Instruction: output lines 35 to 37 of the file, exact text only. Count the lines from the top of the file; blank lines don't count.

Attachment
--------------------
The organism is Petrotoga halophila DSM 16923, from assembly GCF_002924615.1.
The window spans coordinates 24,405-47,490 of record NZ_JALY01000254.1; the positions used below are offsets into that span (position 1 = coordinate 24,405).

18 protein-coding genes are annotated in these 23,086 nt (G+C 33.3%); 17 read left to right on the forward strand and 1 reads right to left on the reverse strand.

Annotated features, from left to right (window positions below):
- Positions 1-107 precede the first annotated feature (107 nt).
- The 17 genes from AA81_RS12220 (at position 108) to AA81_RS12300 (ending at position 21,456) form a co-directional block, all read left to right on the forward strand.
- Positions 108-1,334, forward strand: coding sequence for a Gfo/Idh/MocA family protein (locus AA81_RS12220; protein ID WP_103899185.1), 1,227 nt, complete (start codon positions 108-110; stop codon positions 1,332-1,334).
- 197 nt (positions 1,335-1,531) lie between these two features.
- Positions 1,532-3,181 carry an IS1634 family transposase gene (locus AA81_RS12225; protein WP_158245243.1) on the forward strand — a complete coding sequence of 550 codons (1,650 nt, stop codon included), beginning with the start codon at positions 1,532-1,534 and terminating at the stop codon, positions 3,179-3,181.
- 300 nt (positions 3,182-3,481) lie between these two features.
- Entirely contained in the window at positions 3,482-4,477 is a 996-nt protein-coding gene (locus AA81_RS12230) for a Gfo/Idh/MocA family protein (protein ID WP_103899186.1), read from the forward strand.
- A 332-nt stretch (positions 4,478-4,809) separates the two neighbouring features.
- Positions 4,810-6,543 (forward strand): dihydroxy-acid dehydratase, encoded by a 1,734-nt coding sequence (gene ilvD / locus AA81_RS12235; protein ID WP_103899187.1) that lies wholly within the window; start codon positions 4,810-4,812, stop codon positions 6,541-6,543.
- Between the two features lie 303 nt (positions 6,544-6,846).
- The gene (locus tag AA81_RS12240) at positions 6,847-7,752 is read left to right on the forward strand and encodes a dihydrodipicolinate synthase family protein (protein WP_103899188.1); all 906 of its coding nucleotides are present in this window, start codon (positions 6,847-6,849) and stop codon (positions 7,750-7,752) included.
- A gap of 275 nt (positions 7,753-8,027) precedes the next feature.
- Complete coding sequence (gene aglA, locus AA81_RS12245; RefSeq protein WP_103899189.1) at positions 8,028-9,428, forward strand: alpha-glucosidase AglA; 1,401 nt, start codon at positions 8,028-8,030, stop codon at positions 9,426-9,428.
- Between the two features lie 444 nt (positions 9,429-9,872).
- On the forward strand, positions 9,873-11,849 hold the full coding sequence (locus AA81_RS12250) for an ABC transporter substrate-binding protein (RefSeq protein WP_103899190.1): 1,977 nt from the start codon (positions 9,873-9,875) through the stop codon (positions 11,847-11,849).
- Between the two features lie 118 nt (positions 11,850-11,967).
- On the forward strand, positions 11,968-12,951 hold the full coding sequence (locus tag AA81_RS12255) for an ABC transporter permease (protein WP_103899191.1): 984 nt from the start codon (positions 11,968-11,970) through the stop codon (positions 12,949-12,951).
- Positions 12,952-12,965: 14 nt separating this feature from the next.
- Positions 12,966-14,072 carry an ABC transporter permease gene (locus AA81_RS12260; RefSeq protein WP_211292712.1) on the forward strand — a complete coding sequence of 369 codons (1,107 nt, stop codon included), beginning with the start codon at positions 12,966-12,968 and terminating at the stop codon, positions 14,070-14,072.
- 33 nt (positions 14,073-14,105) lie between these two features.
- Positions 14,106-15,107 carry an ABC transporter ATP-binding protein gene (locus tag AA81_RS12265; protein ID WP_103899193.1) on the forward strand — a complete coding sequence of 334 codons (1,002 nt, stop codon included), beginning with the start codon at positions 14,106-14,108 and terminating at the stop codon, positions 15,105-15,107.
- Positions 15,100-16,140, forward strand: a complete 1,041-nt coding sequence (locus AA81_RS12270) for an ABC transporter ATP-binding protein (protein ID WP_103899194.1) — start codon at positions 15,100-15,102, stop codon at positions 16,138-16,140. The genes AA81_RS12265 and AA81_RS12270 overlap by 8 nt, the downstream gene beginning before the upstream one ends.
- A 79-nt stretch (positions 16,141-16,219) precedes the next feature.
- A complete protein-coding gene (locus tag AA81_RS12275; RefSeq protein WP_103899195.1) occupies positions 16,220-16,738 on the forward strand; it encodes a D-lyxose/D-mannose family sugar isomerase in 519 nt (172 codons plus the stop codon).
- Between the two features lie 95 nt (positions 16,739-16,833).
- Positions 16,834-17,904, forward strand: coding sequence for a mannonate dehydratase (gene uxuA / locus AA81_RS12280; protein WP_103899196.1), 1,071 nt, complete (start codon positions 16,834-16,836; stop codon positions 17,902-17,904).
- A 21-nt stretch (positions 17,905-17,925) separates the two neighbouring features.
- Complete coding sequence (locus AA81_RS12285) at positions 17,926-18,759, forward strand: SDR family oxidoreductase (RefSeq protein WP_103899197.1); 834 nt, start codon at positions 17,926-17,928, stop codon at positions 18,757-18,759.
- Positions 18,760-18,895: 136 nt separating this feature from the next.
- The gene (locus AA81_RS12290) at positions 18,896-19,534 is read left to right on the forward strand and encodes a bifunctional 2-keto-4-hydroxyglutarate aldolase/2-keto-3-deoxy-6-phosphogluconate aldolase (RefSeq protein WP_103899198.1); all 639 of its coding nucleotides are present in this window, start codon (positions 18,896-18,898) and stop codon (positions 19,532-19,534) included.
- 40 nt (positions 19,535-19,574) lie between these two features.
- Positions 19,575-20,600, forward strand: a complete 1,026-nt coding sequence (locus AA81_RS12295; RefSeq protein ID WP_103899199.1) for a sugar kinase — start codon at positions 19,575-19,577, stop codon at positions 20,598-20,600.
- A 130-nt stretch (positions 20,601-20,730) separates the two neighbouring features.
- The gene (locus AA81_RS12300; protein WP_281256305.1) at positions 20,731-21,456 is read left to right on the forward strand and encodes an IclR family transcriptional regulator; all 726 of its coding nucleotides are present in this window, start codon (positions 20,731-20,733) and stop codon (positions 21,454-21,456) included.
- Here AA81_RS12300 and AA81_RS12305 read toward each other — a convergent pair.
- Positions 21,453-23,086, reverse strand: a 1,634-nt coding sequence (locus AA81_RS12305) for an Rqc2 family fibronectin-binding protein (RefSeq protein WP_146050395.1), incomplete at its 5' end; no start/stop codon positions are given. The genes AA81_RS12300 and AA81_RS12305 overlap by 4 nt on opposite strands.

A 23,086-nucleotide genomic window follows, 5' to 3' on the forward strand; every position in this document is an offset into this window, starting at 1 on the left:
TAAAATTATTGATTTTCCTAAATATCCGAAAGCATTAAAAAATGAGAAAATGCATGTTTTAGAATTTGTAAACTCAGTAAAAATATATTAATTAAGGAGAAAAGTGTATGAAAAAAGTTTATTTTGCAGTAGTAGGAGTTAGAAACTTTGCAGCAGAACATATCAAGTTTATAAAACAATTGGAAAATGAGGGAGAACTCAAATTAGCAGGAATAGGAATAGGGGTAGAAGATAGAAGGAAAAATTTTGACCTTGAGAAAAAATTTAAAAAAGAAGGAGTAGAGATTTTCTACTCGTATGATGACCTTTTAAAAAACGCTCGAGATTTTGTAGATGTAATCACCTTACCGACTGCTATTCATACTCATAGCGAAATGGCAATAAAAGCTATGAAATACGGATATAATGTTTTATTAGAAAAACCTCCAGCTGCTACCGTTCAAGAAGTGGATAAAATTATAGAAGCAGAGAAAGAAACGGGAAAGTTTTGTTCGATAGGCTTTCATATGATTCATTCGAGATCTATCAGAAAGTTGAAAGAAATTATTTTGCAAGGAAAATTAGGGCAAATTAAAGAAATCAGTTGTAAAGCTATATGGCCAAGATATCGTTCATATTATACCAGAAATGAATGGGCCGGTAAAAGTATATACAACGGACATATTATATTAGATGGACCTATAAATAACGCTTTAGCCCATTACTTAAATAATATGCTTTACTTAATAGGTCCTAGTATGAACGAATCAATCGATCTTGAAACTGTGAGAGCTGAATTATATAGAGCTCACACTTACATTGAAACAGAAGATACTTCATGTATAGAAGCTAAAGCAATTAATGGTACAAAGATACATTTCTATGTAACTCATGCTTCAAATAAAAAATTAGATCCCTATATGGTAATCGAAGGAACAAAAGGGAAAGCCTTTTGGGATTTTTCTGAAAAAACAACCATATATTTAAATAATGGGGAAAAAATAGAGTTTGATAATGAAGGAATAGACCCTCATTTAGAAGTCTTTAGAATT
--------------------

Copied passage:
- 40 nt (positions 19,535-19,574) lie between these two features.
- Positions 19,575-20,600, forward strand: a complete 1,026-nt coding sequence (locus AA81_RS12295; RefSeq protein ID WP_103899199.1) for a sugar kinase — start codon at positions 19,575-19,577, stop codon at positions 20,598-20,600.
- A 130-nt stretch (positions 20,601-20,730) separates the two neighbouring features.